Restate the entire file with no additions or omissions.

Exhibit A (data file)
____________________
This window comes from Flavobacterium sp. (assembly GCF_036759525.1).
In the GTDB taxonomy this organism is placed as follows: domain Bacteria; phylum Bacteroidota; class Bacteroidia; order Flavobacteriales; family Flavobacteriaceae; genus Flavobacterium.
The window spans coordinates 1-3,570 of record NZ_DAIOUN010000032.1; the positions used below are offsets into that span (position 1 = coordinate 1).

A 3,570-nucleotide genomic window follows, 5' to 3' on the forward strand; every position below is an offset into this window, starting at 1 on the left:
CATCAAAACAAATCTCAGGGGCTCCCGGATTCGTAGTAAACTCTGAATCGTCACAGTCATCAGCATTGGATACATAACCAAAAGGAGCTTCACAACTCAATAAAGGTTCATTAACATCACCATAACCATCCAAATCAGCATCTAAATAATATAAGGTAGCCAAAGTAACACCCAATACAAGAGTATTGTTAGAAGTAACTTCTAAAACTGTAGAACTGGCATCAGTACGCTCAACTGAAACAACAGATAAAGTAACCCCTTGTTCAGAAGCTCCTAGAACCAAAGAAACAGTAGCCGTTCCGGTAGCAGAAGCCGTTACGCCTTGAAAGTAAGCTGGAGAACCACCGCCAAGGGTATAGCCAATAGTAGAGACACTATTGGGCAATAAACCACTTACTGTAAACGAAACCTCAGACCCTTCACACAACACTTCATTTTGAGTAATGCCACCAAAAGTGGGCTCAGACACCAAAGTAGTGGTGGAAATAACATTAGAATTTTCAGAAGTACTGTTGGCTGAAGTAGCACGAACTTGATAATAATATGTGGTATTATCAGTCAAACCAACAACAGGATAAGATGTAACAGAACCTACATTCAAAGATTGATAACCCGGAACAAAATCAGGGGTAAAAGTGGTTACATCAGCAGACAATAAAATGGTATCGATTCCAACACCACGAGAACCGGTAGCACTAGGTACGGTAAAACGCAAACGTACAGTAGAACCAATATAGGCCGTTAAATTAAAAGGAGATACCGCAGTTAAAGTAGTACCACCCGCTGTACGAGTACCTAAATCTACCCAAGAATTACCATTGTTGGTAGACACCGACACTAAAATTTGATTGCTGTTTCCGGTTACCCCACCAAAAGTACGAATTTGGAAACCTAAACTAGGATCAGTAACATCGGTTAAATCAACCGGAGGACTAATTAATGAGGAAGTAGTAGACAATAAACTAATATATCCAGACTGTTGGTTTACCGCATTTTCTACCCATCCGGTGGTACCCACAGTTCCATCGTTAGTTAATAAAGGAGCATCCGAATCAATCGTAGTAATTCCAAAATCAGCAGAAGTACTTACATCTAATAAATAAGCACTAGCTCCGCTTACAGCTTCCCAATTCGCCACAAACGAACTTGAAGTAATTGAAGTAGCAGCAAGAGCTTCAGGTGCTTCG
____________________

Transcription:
This window comes from Flavobacterium sp. (assembly GCF_036759525.1).
In the GTDB taxonomy this organism is placed as follows: domain Bacteria; phylum Bacteroidota; class Bacteroidia; order Flavobacteriales; family Flavobacteriaceae; genus Flavobacterium.
The window spans coordinates 1-3,570 of record NZ_DAIOUN010000032.1; the positions used below are offsets into that span (position 1 = coordinate 1).

A 3,570-nucleotide genomic window follows, 5' to 3' on the forward strand; every position below is an offset into this window, starting at 1 on the left:
CATCAAAACAAATCTCAGGGGCTCCCGGATTCGTAGTAAACTCTGAATCGTCACAGTCATCAGCATTGGATACATAACCAAAAGGAGCTTCACAACTCAATAAAGGTTCATTAACATCACCATAACCATCCAAATCAGCATCTAAATAATATAAGGTAGCCAAAGTAACACCCAATACAAGAGTATTGTTAGAAGTAACTTCTAAAACTGTAGAACTGGCATCAGTACGCTCAACTGAAACAACAGATAAAGTAACCCCTTGTTCAGAAGCTCCTAGAACCAAAGAAACAGTAGCCGTTCCGGTAGCAGAAGCCGTTACGCCTTGAAAGTAAGCTGGAGAACCACCGCCAAGGGTATAGCCAATAGTAGAGACACTATTGGGCAATAAACCACTTACTGTAAACGAAACCTCAGACCCTTCACACAACACTTCATTTTGAGTAATGCCACCAAAAGTGGGCTCAGACACCAAAGTAGTGGTGGAAATAACATTAGAATTTTCAGAAGTACTGTTGGCTGAAGTAGCACGAACTTGATAATAATATGTGGTATTATCAGTCAAACCAACAACAGGATAAGATGTAACAGAACCTACATTCAAAGATTGATAACCCGGAACAAAATCAGGGGTAAAAGTGGTTACATCAGCAGACAATAAAATGGTATCGATTCCAACACCACGAGAACCGGTAGCACTAGGTACGGTAAAACGCAAACGTACAGTAGAACCAATATAGGCCGTTAAATTAAAAGGAGATACCGCAGTTAAAGTAGTACCACCCGCTGTACGAGTACCTAAATCTACCCAAGAATTACCATTGTTGGTAGACACCGACACTAAAATTTGATTGCTGTTTCCGGTTACCCCACCAAAAGTACGAATTTGGAAACCTAAACTAGGATCAGTAACATCGGTTAAATCAACCGGAGGACTAATTAATGAGGAAGTAGTAGACAATAAACTAATATATCCAGACTGTTGGTTTACCGCATTTTCTACCCATCCGGTGGTACCCACAGTTCCATCGTTAGTTAATAAAGGAGCATCCGAATCAATCGTAGTAATTCCAAAATCAGCAGAAGTACTTACATCTAATAAATAAGCACTAGCTCCGCTTACAGCTTCCCAATTCGCCACAAACGAACTTGAAGTAATTGAAGTAGCAGCAAGAGCTTCAGGTGCTTCG